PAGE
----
Today we hold our second hearing on the state of financial literacy and education in the United States. We are pleased to have such a distinguished panel of witnesses, all with significant expertise on this subject.
We began our exploration of this issue yesterday, when we heard from Treasury Secretary O'Neill, Federal Reserve Board Chairman Greenspan, and SEC Chairman Pitt. Their testimony underscored the urgent need for improved financial education in America. Yesterday, one witness observed in response to the Committee's questions, the problem of financial illiteracy in this country is one of "epidemic proportions." Each of their agencies is actively engaged in efforts to improve Americans' financial understanding, and I commend each of them for their commitment to this issue.
Of course, as I said yesterday, financial literacy is not a magical solution that will solve all the problems consumers face in making financial decisions. We obviously need a framework in which this takes place that also includes strong legal protections, vigorous enforcement, and best practices in the industry in providing responsible credit alternatives.
Nonetheless, financial education can go a long way toward preparing consumers to make decisions that will be in their long-term financial interest. AS was noted yesterday, the costly consequences that inadequate financial education can have, include such difficulties as:
I indicated yesterday that I think we need a national strategy to bring the public and private sectors together to address the problem of financial illiteracy. The commitment of yesterday's witnesses to improving financial education gives me some confidence that we can undertake increased coordination and cooperation on this issue at the very highest levels of the Federal government.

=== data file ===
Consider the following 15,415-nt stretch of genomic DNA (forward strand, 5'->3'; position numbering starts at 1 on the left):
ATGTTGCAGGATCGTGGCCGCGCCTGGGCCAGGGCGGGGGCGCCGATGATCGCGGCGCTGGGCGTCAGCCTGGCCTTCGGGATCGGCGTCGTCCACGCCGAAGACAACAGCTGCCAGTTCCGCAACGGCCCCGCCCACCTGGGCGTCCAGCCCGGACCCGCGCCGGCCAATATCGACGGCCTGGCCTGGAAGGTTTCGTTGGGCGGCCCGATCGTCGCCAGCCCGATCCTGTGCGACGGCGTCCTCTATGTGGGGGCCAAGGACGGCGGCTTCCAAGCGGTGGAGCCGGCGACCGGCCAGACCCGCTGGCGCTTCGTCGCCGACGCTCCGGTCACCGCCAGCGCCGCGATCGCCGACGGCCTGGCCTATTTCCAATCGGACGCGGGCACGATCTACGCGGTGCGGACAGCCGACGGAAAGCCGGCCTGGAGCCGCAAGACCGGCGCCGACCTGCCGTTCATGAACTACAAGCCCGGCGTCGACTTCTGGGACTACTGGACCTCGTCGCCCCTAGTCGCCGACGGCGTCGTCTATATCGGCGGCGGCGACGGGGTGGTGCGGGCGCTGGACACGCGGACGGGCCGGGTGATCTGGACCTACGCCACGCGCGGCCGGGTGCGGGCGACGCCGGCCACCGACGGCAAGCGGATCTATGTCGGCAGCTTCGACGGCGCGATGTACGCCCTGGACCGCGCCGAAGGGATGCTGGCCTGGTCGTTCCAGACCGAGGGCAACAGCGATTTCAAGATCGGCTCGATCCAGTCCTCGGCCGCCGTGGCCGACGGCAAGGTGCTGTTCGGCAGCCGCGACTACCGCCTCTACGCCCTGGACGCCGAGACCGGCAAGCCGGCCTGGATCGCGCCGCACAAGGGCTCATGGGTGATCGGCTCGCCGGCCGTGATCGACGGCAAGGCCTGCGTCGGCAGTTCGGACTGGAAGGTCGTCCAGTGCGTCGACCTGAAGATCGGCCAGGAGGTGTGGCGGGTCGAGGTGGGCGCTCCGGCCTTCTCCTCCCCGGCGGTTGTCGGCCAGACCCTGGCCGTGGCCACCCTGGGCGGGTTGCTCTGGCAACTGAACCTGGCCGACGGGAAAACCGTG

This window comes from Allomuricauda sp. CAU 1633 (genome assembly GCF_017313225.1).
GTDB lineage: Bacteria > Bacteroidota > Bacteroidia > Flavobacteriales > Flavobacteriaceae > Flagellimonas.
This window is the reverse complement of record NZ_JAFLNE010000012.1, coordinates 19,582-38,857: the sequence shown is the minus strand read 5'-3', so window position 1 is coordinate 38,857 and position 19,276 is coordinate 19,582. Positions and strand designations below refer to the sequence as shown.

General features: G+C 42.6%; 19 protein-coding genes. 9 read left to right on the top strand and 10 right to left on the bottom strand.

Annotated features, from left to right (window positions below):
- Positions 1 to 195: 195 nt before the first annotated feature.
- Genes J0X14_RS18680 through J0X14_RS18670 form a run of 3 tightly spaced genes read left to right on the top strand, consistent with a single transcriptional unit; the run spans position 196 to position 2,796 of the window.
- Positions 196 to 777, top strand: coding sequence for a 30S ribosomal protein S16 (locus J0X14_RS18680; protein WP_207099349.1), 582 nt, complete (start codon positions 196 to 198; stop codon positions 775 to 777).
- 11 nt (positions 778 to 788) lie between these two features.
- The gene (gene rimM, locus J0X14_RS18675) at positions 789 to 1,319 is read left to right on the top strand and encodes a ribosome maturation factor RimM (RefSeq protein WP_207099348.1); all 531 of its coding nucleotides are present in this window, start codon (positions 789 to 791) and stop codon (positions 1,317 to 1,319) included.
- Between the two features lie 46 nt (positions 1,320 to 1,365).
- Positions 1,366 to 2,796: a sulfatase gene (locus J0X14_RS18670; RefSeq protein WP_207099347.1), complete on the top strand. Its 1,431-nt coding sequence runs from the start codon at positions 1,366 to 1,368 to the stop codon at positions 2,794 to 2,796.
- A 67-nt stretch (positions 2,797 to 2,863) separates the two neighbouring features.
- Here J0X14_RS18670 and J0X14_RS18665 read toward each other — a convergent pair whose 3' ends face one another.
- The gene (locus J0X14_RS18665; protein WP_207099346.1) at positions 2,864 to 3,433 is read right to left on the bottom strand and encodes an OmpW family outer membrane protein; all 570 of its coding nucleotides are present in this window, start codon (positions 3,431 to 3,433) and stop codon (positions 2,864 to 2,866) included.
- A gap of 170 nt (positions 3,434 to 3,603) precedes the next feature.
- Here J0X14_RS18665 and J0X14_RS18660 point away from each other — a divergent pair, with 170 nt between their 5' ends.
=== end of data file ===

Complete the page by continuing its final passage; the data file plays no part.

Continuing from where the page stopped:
Today, we will hear from representatives of the private and nonprofit sectors, as well as from a representative of state government. We had far more requests to testify than we could accommodate, and frankly, I am gratified that there are so many organizations and groups working on this issue; it is a testament to the growing awareness of the important role financial literacy plays in helping people make the financial choices necessary to give them the opportunity to succeed in our society.
Our panel today covers the broad spectrum of issues related to financial literacy and education, from school-aged children to young people who are handling credit for the first time, first-time mortgage borrowers, and those who are trying to save enough for retirement. I believe the testimony we will receive this morning will help to inform our development of a national strategy to address this critical issue, and I look forward to continuing to work with each of them as we move forward.